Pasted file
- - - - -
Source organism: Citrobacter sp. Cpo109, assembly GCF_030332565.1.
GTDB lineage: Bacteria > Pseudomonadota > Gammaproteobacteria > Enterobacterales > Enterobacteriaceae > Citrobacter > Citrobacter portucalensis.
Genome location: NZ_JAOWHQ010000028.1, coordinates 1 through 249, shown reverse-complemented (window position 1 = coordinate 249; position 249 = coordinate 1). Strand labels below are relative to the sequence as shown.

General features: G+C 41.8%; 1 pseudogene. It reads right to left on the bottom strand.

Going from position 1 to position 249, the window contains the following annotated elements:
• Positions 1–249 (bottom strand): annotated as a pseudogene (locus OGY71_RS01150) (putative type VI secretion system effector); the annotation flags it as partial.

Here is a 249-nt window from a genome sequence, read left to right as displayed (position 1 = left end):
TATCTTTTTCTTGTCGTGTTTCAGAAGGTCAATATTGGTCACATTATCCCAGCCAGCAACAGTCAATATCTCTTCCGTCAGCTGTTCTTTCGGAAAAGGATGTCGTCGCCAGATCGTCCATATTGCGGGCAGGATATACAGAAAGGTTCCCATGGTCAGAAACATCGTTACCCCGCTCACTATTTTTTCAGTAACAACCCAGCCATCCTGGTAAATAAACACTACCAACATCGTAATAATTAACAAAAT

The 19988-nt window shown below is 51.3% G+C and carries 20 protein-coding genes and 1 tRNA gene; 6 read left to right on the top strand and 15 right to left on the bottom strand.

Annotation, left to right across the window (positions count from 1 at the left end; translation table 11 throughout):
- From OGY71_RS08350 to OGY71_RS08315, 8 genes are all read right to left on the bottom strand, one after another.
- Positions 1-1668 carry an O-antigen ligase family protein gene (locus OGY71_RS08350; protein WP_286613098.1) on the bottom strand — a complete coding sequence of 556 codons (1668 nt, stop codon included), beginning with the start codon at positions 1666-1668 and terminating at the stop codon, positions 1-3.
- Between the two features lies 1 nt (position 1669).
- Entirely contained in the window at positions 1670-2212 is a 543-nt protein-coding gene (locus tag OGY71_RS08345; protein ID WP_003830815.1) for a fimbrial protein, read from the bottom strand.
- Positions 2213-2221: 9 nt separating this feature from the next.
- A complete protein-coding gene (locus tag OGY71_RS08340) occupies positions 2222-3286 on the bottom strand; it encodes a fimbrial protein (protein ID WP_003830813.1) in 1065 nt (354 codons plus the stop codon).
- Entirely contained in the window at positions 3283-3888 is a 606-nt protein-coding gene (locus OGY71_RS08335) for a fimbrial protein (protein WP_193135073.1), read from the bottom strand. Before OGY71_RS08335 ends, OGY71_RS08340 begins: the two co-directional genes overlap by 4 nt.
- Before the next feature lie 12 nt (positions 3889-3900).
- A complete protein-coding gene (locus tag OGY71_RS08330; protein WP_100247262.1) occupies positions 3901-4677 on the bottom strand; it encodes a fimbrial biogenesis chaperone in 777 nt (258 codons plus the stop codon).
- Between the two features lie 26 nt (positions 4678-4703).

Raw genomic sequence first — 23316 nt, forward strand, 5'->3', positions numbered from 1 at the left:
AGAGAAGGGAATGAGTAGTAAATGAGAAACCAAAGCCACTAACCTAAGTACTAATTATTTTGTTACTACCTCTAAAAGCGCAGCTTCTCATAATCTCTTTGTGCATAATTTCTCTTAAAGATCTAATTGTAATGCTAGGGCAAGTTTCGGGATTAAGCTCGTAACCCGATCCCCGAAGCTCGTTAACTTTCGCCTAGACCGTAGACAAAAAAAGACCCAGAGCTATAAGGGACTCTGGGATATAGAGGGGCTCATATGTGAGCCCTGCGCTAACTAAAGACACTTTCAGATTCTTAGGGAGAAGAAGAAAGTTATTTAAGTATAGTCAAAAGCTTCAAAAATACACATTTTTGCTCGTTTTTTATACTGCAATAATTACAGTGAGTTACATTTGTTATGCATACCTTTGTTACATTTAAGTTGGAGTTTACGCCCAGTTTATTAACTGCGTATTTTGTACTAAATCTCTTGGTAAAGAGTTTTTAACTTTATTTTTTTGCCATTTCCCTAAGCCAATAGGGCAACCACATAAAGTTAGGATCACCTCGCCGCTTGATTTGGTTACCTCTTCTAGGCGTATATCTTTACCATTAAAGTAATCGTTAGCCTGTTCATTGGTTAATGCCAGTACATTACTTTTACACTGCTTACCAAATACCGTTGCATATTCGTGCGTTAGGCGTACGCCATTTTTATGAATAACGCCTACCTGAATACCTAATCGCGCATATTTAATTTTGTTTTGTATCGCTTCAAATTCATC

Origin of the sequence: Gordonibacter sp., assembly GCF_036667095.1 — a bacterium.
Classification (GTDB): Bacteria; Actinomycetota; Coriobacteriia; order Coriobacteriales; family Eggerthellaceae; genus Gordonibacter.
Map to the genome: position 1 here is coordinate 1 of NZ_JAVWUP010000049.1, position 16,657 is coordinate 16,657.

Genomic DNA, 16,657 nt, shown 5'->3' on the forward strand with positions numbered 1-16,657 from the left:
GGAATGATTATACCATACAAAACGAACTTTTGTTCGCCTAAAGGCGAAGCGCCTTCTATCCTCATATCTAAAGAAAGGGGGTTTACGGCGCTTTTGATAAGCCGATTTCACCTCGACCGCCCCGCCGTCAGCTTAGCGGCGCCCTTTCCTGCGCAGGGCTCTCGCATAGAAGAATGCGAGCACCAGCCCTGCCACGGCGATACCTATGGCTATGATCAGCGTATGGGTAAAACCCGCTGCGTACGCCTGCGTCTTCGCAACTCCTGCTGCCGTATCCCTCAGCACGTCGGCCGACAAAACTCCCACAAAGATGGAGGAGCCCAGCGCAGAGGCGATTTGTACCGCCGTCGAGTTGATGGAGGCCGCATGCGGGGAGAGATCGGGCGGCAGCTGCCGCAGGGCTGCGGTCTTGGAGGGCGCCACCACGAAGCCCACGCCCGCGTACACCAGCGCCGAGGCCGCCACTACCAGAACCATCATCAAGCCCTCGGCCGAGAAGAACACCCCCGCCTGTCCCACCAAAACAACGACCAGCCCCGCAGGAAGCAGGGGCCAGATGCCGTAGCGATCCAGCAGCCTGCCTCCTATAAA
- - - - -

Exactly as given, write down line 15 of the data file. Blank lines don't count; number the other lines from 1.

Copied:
- Positions 2213-2221: 9 nt separating this feature from the next.